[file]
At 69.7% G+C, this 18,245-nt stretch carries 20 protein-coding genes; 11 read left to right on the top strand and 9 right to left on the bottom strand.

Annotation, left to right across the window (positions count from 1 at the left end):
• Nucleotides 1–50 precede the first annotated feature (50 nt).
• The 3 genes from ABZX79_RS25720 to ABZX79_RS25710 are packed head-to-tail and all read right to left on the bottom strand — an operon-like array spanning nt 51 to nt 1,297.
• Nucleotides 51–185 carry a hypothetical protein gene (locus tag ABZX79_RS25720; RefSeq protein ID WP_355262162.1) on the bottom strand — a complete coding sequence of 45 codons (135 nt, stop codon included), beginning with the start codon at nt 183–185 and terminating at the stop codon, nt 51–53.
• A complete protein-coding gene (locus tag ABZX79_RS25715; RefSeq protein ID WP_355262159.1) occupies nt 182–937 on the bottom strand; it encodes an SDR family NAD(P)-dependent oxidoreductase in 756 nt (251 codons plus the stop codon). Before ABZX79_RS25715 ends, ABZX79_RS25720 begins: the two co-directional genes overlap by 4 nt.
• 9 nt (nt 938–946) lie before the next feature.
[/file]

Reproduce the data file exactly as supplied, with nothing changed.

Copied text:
At 69.7% G+C, this 18,245-nt stretch carries 20 protein-coding genes; 11 read left to right on the top strand and 9 right to left on the bottom strand.

Annotation, left to right across the window (positions count from 1 at the left end):
• Nucleotides 1–50 precede the first annotated feature (50 nt).
• The 3 genes from ABZX79_RS25720 to ABZX79_RS25710 are packed head-to-tail and all read right to left on the bottom strand — an operon-like array spanning nt 51 to nt 1,297.
• Nucleotides 51–185 carry a hypothetical protein gene (locus tag ABZX79_RS25720; RefSeq protein ID WP_355262162.1) on the bottom strand — a complete coding sequence of 45 codons (135 nt, stop codon included), beginning with the start codon at nt 183–185 and terminating at the stop codon, nt 51–53.
• A complete protein-coding gene (locus tag ABZX79_RS25715; RefSeq protein ID WP_355262159.1) occupies nt 182–937 on the bottom strand; it encodes an SDR family NAD(P)-dependent oxidoreductase in 756 nt (251 codons plus the stop codon). Before ABZX79_RS25715 ends, ABZX79_RS25720 begins: the two co-directional genes overlap by 4 nt.
• 9 nt (nt 938–946) lie before the next feature.